FIFA’s acceptance of the use of artificial turf for the 2015 Women’s World Cup in Canada has created an intense backlash from professional women’s soccer players worldwide. Abby Wambach, captain of and a forward on the US National Team, is one of the many players who are protesting and have threatened to file a lawsuit against FIFA for gender discrimination. Wambach claims that making the change from grass to artificial turf is “a gender issue through and through.”
Why the fuss over turf? Well, if the protest and a potential lawsuit prove unsuccessful, this could be considered the Plessey vs. Ferguson of women’s athletics. FIFA is a multibillion-dollar organization that has great influence and reach. Therefore, a change to the surface of the 2015 World Cup could set an unfortunate precedent or standard for all women’s sports on an ageless and global level. As in Plessey vs. Ferguson, FIFA would create (if they ultimately succeed) a separate but equal standard, in which women’s athletics could be modified for whatever reason without considering the negative repercussions and societal impact, including (but not limited to) gender-based discrimination.
Unfortunately, it seems that FIFA’s decision is a further reflection of the treatment of female athletes everywhere. As an athlete myself, a field hockey goalie, I can relate to the dissatisfaction that Wambach and other professional players have expressed. In high school, my varsity field hockey team, of which I was a member for four years, was expected to practice on the grass fields despite that field hockey is undeniably a turf sport. How was our team expected to perform better and succeed if our practice conditions were subpar? My team’s lack of accessibility to the turf was inherently a gender issue.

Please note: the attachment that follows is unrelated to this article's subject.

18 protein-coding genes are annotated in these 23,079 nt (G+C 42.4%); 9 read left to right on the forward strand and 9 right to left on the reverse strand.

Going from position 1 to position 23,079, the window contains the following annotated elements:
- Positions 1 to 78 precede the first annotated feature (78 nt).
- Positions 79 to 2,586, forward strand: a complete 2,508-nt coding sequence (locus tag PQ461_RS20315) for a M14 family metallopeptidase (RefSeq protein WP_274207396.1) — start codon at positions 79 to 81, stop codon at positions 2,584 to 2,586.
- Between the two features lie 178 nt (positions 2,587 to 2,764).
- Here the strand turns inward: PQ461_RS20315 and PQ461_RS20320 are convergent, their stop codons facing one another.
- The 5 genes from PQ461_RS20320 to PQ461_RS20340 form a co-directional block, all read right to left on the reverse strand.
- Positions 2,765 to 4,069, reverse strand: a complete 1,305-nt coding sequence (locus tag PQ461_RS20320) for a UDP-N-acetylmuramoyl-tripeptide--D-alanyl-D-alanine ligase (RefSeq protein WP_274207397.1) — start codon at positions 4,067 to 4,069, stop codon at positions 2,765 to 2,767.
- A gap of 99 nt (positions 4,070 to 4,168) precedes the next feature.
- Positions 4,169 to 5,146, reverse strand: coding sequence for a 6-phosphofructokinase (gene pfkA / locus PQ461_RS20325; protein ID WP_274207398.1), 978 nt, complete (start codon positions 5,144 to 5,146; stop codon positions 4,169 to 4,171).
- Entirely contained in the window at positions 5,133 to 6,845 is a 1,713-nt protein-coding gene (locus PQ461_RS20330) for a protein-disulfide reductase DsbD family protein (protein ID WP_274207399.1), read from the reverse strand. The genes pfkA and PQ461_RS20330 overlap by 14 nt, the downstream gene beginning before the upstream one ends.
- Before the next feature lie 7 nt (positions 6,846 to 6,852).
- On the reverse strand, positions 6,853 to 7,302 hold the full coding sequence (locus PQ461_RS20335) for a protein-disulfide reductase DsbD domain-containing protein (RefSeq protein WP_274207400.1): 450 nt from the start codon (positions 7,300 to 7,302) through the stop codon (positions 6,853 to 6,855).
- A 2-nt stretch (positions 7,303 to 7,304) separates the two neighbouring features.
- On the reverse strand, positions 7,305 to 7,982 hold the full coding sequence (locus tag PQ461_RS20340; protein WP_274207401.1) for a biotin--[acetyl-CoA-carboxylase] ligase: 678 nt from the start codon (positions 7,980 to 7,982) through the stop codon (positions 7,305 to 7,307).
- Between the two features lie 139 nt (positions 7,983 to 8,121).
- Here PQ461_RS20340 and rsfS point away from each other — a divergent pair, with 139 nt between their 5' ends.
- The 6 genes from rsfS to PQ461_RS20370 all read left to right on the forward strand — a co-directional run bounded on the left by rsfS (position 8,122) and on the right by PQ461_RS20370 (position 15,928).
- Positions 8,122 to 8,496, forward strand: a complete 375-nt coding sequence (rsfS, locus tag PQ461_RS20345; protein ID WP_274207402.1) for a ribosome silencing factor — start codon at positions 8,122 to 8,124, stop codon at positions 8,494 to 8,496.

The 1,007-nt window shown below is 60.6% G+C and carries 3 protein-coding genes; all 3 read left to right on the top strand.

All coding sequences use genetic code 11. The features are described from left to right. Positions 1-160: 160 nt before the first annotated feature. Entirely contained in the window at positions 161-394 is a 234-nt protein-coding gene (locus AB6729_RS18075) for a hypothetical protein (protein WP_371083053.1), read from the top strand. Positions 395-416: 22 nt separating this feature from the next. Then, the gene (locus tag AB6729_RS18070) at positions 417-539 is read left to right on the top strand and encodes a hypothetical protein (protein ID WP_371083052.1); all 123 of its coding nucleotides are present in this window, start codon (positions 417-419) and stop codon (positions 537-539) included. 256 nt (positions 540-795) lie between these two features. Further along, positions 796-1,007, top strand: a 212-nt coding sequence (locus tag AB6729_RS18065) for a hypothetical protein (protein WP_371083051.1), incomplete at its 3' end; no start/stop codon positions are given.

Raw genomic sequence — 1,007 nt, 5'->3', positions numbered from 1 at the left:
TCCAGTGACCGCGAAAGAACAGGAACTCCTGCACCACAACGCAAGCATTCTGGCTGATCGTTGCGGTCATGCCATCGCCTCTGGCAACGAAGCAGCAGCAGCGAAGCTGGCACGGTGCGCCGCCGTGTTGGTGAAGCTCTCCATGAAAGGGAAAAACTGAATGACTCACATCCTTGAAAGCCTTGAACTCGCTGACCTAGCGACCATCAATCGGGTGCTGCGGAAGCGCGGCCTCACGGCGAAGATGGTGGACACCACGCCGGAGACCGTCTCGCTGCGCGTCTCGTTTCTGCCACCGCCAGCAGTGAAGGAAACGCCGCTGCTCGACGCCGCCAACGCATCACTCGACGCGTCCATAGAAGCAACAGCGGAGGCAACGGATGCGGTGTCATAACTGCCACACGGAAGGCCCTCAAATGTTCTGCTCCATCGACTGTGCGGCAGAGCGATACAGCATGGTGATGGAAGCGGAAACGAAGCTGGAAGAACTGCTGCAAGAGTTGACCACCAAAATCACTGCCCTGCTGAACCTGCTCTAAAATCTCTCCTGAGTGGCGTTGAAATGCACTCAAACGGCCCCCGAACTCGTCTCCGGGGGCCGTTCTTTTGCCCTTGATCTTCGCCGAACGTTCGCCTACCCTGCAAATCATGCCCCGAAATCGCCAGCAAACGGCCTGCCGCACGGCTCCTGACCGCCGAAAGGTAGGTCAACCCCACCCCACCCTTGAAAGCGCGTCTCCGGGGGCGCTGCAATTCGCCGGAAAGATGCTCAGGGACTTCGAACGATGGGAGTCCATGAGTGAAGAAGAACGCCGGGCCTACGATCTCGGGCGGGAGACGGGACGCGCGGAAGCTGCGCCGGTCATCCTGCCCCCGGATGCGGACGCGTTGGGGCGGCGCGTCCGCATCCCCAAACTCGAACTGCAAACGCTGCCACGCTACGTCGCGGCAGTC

My high school’s football team was the principal reason why we did not have equal access to the turf field. Since their grass field needed to be in “perfect condition” for their weekend games, almost all football practices were held on the turf field instead. We too were a varsity team, yet we were not prioritized ahead of the JV and sometimes even the freshman football teams in terms of turf access. On those occasions when we were able to use the turf, we were generally confined to the little area behind the field goal to practice; it was a rarity to have access to the entire turf field. The quality of our game suffered because we could not practice regularly on the proper surface.
While my experience with the turf vs. grass situation is reversed from that of the women’s soccer players, the core of the issue is the same. If soccer is played on artificial turf, the game will be forced to change. Skills that these athletes have developed throughout their careers will no longer be useful; instead of bringing them great success, they are more likely to cause injury. Alex Morgan, of the US National Team, shares her frustration with artificial turf in terms of injury prone-ness: “…many of the injuries I’ve had in the past have come from artificial turf…[on turf] the game is played differently…a lot of players don’t play the same way on turf as on grass, because they don’t want to go down for a slide tackle or do a diving header.”
In a sport that requires its players to slide several times a game, artificial turf is not feasible. If FIFA really thought artificial turf was a brilliant idea, they would have installed it this past summer for the Men’s World Cup in Brazil; yet, FIFA is not looking to change the surface for either the 2018 or 2022 Men’s World Cup. This is inexcusable and a violation of gender equality in sports.
With all of this in mind, we seem to be at a pivotal moment in women’s athletics: should women be treated equally, or should they maintain a “separate but equal” stance?
About the author: Emily is a senior Art History and Studio Art joint major at Middlebury College. She is also a member of the field hockey team there. Although Women and Gender Studies is not her major, she is an unapologetic feminist and has integrated it into her studies.